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“We can produce high-quality research and publish papers in scientific journals with our students. We’re out on the cutting edge of our field learning the things we don’t know yet."

Jonathan Coop, Ph.D., is a forest ecologist who studies how natural systems are affected by land use, fire suppression and climate change. Coop works with land managers to understand effects of fire, climate and insects on forests, and develop and test intervention strategies to try to maintain forests, or to make forests more resilient in a time of certain change.

“I think there are reasons to be deeply pessimistic,” he said. “Looking at the state of the natural environment and our effects on it and how effectively we are addressing that or not—getting really depressed and pessimistic is a very rational response. But there is evidence that society can change in response to changing values and information. It just requires getting to a certain threshold or critical mass.”

Raised in Los Alamos, N.M., Coop vividly remembers the 1977 La Mesa Fire burning in nearby Bandelier National Monument. In the decades to follow, the 1996 Dome Fire and 2000 Cerro Grande Fire sparked Coop’s interest to conduct his dissertation research in his hometown. More recent blazes such as the 2011 Las Conchas Fire have only furthered Coop’s interest in the area.

“The Jemez Mountains have been a formative landscape for me. I have a vivid memory of being in my backyard and seeing this plume of smoke and little pieces of ash falling on my town,” he said. “I’m seeing the effects of these unintentional human influences on the natural environment … and they are super gnarly.”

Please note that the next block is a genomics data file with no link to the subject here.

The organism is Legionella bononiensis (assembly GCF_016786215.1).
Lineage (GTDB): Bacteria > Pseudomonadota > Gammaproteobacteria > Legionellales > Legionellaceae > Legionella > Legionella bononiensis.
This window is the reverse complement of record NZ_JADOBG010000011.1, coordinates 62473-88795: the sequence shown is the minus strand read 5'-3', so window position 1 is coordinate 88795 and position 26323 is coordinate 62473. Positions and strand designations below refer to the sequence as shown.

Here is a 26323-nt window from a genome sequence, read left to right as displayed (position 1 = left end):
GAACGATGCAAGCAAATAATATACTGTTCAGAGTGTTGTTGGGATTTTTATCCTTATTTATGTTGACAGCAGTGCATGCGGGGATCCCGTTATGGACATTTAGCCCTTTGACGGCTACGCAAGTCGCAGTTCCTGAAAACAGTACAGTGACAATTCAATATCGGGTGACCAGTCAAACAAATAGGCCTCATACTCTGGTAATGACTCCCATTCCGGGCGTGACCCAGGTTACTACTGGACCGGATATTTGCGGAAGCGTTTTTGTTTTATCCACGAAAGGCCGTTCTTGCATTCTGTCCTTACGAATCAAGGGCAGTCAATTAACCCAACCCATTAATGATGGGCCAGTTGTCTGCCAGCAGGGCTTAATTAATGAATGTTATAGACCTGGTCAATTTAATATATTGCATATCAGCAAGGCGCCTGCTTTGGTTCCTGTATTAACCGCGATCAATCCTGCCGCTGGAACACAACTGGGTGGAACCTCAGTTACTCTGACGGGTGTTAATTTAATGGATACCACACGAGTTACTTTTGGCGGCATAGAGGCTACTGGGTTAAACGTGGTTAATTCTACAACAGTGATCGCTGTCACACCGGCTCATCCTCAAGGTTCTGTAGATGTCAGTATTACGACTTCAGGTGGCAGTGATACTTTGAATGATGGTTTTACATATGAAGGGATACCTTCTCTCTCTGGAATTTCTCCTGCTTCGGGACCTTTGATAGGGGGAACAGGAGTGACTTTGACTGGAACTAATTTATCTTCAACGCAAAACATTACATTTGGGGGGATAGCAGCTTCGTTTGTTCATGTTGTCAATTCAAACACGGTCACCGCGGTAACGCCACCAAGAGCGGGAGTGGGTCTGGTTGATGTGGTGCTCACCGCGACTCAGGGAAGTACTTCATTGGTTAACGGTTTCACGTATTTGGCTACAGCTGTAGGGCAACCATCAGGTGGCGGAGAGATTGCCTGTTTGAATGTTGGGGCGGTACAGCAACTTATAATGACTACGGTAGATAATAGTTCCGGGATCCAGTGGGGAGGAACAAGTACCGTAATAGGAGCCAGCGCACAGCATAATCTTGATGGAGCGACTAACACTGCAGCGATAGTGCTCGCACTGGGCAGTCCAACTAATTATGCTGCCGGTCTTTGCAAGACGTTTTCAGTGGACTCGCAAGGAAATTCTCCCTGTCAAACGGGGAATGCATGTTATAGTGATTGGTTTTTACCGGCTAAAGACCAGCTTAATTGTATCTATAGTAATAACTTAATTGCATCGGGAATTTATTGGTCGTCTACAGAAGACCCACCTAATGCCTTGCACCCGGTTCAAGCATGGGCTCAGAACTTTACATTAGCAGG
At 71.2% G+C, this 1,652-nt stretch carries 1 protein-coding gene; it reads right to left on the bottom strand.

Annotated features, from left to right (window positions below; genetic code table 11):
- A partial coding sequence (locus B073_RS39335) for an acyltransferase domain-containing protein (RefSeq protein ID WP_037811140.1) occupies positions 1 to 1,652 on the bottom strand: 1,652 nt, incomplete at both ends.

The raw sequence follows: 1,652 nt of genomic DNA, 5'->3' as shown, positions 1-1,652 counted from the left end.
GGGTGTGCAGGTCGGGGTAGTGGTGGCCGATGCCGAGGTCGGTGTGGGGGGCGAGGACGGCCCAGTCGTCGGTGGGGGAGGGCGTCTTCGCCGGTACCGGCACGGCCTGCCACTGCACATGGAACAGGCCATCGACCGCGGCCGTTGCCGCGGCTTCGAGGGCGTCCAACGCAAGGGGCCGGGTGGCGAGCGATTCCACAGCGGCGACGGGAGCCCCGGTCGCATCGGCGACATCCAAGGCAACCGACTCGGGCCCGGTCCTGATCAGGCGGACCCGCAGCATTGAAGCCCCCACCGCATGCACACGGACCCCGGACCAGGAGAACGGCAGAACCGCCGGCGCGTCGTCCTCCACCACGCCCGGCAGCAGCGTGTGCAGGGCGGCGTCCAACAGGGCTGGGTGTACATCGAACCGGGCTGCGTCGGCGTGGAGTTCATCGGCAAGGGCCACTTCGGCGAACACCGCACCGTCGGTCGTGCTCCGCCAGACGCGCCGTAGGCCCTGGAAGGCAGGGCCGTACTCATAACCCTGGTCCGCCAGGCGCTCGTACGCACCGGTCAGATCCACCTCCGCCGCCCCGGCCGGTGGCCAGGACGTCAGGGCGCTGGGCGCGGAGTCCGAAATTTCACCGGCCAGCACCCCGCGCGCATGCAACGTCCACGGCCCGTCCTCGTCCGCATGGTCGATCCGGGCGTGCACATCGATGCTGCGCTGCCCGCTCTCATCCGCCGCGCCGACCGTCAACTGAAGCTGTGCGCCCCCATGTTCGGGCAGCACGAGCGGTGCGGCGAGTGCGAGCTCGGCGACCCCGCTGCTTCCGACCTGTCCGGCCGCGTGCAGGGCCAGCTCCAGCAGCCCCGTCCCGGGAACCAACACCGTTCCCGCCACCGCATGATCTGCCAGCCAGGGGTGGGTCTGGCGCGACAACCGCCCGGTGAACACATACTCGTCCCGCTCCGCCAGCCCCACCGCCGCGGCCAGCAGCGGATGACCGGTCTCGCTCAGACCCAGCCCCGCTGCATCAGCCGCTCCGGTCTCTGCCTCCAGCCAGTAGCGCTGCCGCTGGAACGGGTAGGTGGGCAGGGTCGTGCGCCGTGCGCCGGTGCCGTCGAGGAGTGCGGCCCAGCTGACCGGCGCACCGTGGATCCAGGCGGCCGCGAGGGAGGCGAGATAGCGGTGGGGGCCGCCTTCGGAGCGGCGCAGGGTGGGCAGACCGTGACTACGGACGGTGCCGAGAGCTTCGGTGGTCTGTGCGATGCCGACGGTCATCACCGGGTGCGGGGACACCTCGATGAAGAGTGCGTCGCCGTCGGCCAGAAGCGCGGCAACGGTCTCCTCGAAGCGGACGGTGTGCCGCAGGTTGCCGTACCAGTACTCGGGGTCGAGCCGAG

Now a professor 250 miles up the road from his hometown, Coop has found a home in the heart of the Rockies since his arrival 10 years ago. He’s a father, mountain biker, skier, rafter, percussionist, hunter and sauerkraut-fermenter—and still finds time to work on “science projects” in his free time. In the classroom and field, Coop puts particular attention on involving his students in real research.

“It’s never like, ‘Oh, you’re the student and I’m the professor,’” he said. “We can produce high-quality research and publish papers in scientific journals with our students. We’re out on the cutting edge of our field learning the things we don’t know yet. I’m really stoked about it.”

Coop’s interest in involving his students in research runs deeper than producing papers. Sure, it’s a way to pique their interest and is a surefire resume-bolster for students, but the interest they take thereafter is the torch that will carry ecological research and action into future generations.

“My students have taught me why I should be hopeful about the future of the world,” he said. “My biggest accomplishments are when I’m able to get them excited about what I’m excited about. And I don’t want to take too much credit for that because I think it’s already all in there, but I’m stoked when I can give students the context and opportunities for that passion to come through.”

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